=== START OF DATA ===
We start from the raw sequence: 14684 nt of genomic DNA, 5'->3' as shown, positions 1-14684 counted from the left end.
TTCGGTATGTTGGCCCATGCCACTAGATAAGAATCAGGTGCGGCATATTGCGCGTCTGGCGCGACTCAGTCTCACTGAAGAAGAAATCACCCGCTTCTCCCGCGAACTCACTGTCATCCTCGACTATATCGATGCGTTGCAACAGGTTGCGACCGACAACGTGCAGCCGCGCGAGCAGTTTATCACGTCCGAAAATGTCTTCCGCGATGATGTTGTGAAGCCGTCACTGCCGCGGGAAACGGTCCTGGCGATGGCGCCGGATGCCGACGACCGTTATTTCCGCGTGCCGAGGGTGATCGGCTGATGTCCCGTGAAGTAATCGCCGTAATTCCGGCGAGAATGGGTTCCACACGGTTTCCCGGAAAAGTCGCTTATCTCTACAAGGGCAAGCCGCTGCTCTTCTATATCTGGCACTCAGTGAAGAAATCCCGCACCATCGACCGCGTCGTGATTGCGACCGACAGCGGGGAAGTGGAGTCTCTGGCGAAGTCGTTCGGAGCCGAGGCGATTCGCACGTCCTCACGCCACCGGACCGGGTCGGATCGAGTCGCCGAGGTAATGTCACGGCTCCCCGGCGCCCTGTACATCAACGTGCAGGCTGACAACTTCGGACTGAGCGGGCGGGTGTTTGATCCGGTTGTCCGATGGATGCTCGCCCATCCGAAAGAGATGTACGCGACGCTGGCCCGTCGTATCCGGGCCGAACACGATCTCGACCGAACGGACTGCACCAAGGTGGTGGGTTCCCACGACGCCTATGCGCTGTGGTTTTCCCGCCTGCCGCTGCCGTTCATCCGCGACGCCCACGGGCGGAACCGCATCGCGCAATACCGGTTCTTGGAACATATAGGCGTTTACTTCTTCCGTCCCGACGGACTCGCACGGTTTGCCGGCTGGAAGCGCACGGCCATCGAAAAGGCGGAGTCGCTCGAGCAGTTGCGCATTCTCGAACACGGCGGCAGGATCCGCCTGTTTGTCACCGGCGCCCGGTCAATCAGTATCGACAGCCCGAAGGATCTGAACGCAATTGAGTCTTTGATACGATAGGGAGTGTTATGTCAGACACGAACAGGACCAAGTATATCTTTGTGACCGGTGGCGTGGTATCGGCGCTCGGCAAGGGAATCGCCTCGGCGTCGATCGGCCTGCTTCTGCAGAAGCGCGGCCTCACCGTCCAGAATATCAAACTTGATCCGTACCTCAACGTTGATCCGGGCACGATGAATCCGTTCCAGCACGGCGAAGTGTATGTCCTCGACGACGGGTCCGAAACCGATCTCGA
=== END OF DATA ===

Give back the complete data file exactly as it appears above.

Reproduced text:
We start from the raw sequence: 14684 nt of genomic DNA, 5'->3' as shown, positions 1-14684 counted from the left end.
TTCGGTATGTTGGCCCATGCCACTAGATAAGAATCAGGTGCGGCATATTGCGCGTCTGGCGCGACTCAGTCTCACTGAAGAAGAAATCACCCGCTTCTCCCGCGAACTCACTGTCATCCTCGACTATATCGATGCGTTGCAACAGGTTGCGACCGACAACGTGCAGCCGCGCGAGCAGTTTATCACGTCCGAAAATGTCTTCCGCGATGATGTTGTGAAGCCGTCACTGCCGCGGGAAACGGTCCTGGCGATGGCGCCGGATGCCGACGACCGTTATTTCCGCGTGCCGAGGGTGATCGGCTGATGTCCCGTGAAGTAATCGCCGTAATTCCGGCGAGAATGGGTTCCACACGGTTTCCCGGAAAAGTCGCTTATCTCTACAAGGGCAAGCCGCTGCTCTTCTATATCTGGCACTCAGTGAAGAAATCCCGCACCATCGACCGCGTCGTGATTGCGACCGACAGCGGGGAAGTGGAGTCTCTGGCGAAGTCGTTCGGAGCCGAGGCGATTCGCACGTCCTCACGCCACCGGACCGGGTCGGATCGAGTCGCCGAGGTAATGTCACGGCTCCCCGGCGCCCTGTACATCAACGTGCAGGCTGACAACTTCGGACTGAGCGGGCGGGTGTTTGATCCGGTTGTCCGATGGATGCTCGCCCATCCGAAAGAGATGTACGCGACGCTGGCCCGTCGTATCCGGGCCGAACACGATCTCGACCGAACGGACTGCACCAAGGTGGTGGGTTCCCACGACGCCTATGCGCTGTGGTTTTCCCGCCTGCCGCTGCCGTTCATCCGCGACGCCCACGGGCGGAACCGCATCGCGCAATACCGGTTCTTGGAACATATAGGCGTTTACTTCTTCCGTCCCGACGGACTCGCACGGTTTGCCGGCTGGAAGCGCACGGCCATCGAAAAGGCGGAGTCGCTCGAGCAGTTGCGCATTCTCGAACACGGCGGCAGGATCCGCCTGTTTGTCACCGGCGCCCGGTCAATCAGTATCGACAGCCCGAAGGATCTGAACGCAATTGAGTCTTTGATACGATAGGGAGTGTTATGTCAGACACGAACAGGACCAAGTATATCTTTGTGACCGGTGGCGTGGTATCGGCGCTCGGCAAGGGAATCGCCTCGGCGTCGATCGGCCTGCTTCTGCAGAAGCGCGGCCTCACCGTCCAGAATATCAAACTTGATCCGTACCTCAACGTTGATCCGGGCACGATGAATCCGTTCCAGCACGGCGAAGTGTATGTCCTCGACGACGGGTCCGAAACCGATCTCGA